How a Hidden TB Infection Caused One Woman's Infertility

An image of Mycobacterium tuberculosis bacteria, which cause tuberculosis. (Image credit: National Institute of Allergy and Infectious Diseases (NIAID))

A woman living in New England who had trouble getting pregnant eventually discovered that her infertility was due to a cause not typically seen in this country: tuberculosis.

The 31-year-old woman had been trying to get pregnant for a year and a half, but had not been able to conceive. She appeared healthy; she exercised regularly, rarely drank alcohol, had never smoked, was not overweight and had regular periods, according to a report of her case from doctors at Massachusetts General Hospital. She had been born and raised in Nepal and had also lived in India before moving to the United States five years earlier.

Nine months before the woman went to Massachusetts General Hospital, an exam at another hospital showed that she had blocked fallopian tubes. These kinds of blockages prevent sperm from meeting an egg, and therefore cause infertility. Infections can result in blocked fallopian tubes, but so can a condition called endometriosis.

A common solution for women with blocked fallopian tubes who want to get pregnant is in vitro fertilization (IVF). So the woman and her husband went through two rounds of IVF, in which doctors mixed the woman's eggs and the man's sperm in lab dishes to make embryos, and then implanted the embryos in the uterus.

But IVF didn't work. Each time, the embryos failed to implant in the uterus. [Conception Misconceptions: 7 Fertility Myths Debunked]

The doctors at Massachusetts General Hospital then tested the woman for several infections that are known to affect fertility, including chlamydia and gonorrhea, but the results were negative.

They also performed a biopsy of the woman's endometrium, the inner lining of the uterus, which revealed several granulomas. These masses of tissue are usually produced in response to an infection, but can also result from exposure to a foreign substance, such as talcum powder.

The woman's doctors then suspected she could have a tuberculosis (TB) infection of the uterus lining, because the illness is known to cause granulomas in this tissue. As a child, the woman had received the BCG vaccine, which reduces the risk of TB; however this vaccine does not always prevent a TB infection, the report said.

She did not have any other symptoms of tuberculosis, either, such as coughing or chest pain. But in many people, the infection is "latent," meaning the immune system keeps the bacteria under control and people don't show symptoms and aren't contagious, according to the Mayo Clinic.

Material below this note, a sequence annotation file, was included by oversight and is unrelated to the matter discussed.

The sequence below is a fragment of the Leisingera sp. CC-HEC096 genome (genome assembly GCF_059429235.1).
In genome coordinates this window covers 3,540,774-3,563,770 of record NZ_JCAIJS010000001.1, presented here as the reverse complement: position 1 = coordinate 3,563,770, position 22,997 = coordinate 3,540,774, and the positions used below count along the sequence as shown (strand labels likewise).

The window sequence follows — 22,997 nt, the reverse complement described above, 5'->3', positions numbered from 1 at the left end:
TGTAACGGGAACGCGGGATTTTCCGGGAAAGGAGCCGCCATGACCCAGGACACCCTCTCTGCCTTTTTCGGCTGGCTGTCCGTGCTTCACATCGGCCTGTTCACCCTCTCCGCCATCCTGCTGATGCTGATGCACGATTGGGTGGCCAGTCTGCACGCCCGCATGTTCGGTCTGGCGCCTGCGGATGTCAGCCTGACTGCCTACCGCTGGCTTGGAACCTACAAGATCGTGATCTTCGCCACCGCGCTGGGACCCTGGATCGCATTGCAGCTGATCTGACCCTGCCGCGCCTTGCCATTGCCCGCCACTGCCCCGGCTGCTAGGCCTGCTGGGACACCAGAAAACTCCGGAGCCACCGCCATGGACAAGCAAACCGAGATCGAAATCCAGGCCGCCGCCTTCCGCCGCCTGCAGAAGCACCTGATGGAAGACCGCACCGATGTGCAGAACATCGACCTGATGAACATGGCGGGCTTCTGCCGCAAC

It's uncommon to see tuberculosis as a cause of infertility in the United States, and doctors do not routinely screen for it, said Dr. Richard Legro, a professor of obstetrics and gynecology and of public health sciences at Penn State University College of Medicine, who did not treat the patient, but was involved in writing her case report. The woman's TB would likely have gone undiagnosed if she had not sought treatment for infertility, Legro said.

Although people tend to think of TB as primarily a lung disease, it actually "can affect most organ systems, so you always have to be aware of it," Legro said.

Tuberculosis is rare in the United States, but common in Nepal and India, the report said. Genital infections with TB are a common cause of some types of infertility in developing countries; a 2008 study of 140 Indian women seeking IVF found that 25 percent had genital TB. And among the women whose infertility stemmed from problems with the fallopian tubes, 50 percent had genital TB, the study found.

Genital TB can be difficult to diagnose, in part because patients can have varied symptoms or no symptoms at all, according to a 2011 paper. Many women who are eventually diagnosed with the condition first went to the doctor because of infertility, the paper said.

The New England woman tested positive for genital TB and underwent treatment with antibiotics for one year. She later underwent another round of IVF and froze some embryos for possible later use. The woman eventually became pregnant with one of the embryos she had saved.

At 34 weeks of pregnancy, the woman gave birth to a baby girl who weighed 4 lbs. (1.8 kilograms). The baby is currently gaining weight and doing well, the report said.

The report is published in the Sept. 15 issue of the New England Journal of Medicine.

Original article on Live Science.

Rachael Rettner

Rachael is a Live Science contributor, and was a former channel editor and senior writer for Live Science between 2010 and 2022. She has a master's degree in journalism from New York University's Science, Health and Environmental Reporting Program. She also holds a B.S. in molecular biology and an M.S. in biology from the University of California, San Diego. Her work has appeared in Scienceline, The Washington Post and Scientific American.